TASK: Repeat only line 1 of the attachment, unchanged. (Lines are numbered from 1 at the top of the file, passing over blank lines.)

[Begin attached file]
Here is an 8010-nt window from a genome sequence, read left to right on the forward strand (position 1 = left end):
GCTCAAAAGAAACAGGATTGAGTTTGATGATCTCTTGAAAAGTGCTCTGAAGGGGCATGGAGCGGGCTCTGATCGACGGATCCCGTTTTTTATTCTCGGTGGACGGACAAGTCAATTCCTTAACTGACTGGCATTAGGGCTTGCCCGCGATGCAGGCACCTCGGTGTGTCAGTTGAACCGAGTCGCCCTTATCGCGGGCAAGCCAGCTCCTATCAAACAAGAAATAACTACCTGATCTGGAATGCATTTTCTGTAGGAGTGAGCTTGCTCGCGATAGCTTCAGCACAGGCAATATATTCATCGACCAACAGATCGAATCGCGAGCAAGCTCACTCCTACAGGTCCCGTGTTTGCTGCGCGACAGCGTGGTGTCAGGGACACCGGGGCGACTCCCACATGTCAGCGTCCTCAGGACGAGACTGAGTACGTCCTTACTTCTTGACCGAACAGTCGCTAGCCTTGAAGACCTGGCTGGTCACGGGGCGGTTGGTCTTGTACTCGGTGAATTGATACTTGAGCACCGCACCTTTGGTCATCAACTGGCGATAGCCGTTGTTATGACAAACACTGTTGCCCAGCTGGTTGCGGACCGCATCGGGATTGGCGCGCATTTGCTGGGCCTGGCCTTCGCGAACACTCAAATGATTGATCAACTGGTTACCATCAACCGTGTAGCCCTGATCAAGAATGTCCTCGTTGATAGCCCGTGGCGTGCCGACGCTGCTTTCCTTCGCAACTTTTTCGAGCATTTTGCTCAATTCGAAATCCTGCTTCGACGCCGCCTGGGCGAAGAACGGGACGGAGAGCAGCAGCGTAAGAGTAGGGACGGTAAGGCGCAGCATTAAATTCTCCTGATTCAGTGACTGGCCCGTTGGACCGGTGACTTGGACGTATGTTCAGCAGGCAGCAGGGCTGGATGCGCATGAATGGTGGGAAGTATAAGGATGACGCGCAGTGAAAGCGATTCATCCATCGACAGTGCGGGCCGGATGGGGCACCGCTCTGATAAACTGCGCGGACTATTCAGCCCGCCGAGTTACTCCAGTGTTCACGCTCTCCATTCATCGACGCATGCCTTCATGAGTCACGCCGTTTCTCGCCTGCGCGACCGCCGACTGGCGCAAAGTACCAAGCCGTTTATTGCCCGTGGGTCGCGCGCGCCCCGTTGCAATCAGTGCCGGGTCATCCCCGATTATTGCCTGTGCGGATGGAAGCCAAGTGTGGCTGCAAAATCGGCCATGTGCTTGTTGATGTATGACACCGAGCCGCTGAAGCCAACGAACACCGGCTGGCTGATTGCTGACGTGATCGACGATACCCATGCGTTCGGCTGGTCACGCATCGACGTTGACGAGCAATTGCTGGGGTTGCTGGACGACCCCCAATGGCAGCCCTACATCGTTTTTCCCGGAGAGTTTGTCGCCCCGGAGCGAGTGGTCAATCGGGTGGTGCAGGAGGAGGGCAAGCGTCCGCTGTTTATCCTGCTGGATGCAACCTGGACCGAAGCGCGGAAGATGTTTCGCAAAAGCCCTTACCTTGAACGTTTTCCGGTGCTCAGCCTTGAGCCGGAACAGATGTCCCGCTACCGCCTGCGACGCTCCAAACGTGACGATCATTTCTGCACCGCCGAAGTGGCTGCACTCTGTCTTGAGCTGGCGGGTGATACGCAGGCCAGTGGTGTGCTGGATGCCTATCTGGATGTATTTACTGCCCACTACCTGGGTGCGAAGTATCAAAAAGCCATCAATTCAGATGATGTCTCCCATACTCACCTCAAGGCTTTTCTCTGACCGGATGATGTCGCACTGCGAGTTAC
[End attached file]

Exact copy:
Here is an 8010-nt window from a genome sequence, read left to right on the forward strand (position 1 = left end):